As well being practically blamed for the rioting in London and elsewhere this summer, BlackBerry makers RIM look to be in the firing line yet again; this time for peddling smut to hapless, horny teenagers.
It seems that that a quirk of how BlackBerry phones handle data means that users of the phones able to bypass the 18+ rated content filters that are put in place by the UK networks.
Data flows through the BlackBerry Internet Service, usually highlighted as coming ‘included’ with the data plans of contracts, rather than via the networks. Therefore the automatic filters are bypassed, in a similar way to how they wouldn’t work if someone really determined to look at porn could do so, by connecting to an open/unfiltered Wi-Fi point.
According to the Telegraph, RIM has opened up its data service to the networks so that adult content filters can be put in place; so far only T-Mobile has extended its 18+ filter to BlackBerry phones it sells.
In which case, it would seem that RIM has done everything it can; the ball looks to be very much in the networks court. BlackBerry makers RIM is being summoned to a meeting with Ofcom and all of the networks to discuss the matter. We’ve asked RIM for a statement on this and are waiting to hear back.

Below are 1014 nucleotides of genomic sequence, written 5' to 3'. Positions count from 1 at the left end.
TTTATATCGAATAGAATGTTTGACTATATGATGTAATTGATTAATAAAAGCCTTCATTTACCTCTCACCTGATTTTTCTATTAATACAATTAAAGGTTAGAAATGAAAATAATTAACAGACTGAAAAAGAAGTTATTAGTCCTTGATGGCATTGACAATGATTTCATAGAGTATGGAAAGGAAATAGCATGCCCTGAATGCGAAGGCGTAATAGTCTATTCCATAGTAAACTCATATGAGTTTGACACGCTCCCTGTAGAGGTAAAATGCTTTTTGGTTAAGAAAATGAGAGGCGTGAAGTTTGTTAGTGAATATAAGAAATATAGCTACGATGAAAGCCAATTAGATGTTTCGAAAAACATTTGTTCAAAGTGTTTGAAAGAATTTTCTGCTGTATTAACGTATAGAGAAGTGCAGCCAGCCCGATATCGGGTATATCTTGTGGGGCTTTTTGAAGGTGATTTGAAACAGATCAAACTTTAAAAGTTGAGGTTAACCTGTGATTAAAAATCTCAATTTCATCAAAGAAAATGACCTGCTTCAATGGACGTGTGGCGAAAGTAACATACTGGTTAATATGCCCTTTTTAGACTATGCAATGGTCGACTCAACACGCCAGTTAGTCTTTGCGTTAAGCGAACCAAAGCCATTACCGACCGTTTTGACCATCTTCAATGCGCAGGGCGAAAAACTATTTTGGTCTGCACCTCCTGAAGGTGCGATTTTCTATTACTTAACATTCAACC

Update: RIM has got back to us with the following:
“RIM is committed to child protection and an active member of the Internet Watch Foundation (IWF). Access to IWF URLs are blocked on BlackBerry in the UK and this is being put in place in the international markets in which BlackBerry is available. In addition, as a provider to mobile operators, RIM fully supports its operator partners around the world in meeting obligations and commitments in this important area. Content filtering support is available to operators from RIM that enables the operator to perform the content filtering function for BlackBerry smartphones. It is offered to our operator partners without charge.
Operator partners around the world have implemented content filtering, including operator partners in the UK. Any reference to content filtering having been turned off is inaccurate. RIM continues to work with its operator partners to enhance content filtering for BlackBerry smartphone users.”
This is backed up by a statement from T-Mobile which says that content filtering has been in place on BlackBerry phones for the last five years:
“We have an agreement in place with RIM to provide a content-filtering solution to protect our BlackBerry customers. RIM manages this on our behalf within its infrastructure. The agreement was initiated in 2006 when T-Mobile first started selling the BlackBerry in the UK.”
Orange got back to us with the following, saying: “Orange recognises the importance of child safety, and the ability to filter adult content and the content listed by the Internet Watch Foundation (IWF). We provide filtering solutions (Safeguard for Orange) on the majority of mobile devices… Our ongoing priority is to work alongside RIM and industry bodies in order to find a viable solution to this problem.”